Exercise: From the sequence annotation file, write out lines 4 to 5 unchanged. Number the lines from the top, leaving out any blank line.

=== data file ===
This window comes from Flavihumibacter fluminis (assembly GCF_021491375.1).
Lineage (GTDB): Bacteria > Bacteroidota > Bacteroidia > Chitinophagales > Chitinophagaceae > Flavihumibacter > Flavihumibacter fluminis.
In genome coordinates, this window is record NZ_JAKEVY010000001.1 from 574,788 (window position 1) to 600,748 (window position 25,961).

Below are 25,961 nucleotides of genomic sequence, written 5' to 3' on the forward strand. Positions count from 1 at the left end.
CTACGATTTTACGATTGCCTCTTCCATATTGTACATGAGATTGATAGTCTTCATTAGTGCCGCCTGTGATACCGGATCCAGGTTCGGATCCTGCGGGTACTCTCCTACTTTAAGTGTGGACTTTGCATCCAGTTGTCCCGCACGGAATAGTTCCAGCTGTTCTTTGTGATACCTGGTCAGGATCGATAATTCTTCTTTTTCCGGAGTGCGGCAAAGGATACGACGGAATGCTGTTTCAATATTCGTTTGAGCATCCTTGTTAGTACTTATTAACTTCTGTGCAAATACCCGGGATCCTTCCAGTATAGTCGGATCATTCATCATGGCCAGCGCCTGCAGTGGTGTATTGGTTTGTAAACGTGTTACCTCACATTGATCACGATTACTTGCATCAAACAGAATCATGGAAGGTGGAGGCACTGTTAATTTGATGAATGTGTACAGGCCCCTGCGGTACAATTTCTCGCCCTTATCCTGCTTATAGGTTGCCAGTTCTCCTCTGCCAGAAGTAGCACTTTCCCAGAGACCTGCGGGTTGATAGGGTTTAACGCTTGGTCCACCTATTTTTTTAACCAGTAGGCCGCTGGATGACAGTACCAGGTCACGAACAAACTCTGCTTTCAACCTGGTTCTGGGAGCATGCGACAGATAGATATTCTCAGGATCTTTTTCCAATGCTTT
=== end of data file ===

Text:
Below are 25,961 nucleotides of genomic sequence, written 5' to 3' on the forward strand. Positions count from 1 at the left end.
CTACGATTTTACGATTGCCTCTTCCATATTGTACATGAGATTGATAGTCTTCATTAGTGCCGCCTGTGATACCGGATCCAGGTTCGGATCCTGCGGGTACTCTCCTACTTTAAGTGTGGACTTTGCATCCAGTTGTCCCGCACGGAATAGTTCCAGCTGTTCTTTGTGATACCTGGTCAGGATCGATAATTCTTCTTTTTCCGGAGTGCGGCAAAGGATACGACGGAATGCTGTTTCAATATTCGTTTGAGCATCCTTGTTAGTACTTATTAACTTCTGTGCAAATACCCGGGATCCTTCCAGTATAGTCGGATCATTCATCATGGCCAGCGCCTGCAGTGGTGTATTGGTTTGTAAACGTGTTACCTCACATTGATCACGATTACTTGCATCAAACAGAATCATGGAAGGTGGAGGCACTGTTAATTTGATGAATGTGTACAGGCCCCTGCGGTACAATTTCTCGCCCTTATCCTGCTTATAGGTTGCCAGTTCTCCTCTGCCAGAAGTAGCACTTTCCCAGAGACCTGCGGGTTGATAGGGTTTAACGCTTGGTCCACCTATTTTTTTAACCAGTAGGCCGCTGGATGACAGTACCAGGTCACGAACAAACTCTGCTTTCAACCTGGTTCTGGGAGCATGCGACAGATAGATATTCTCAGGATCTTTTTCCAATGCTTT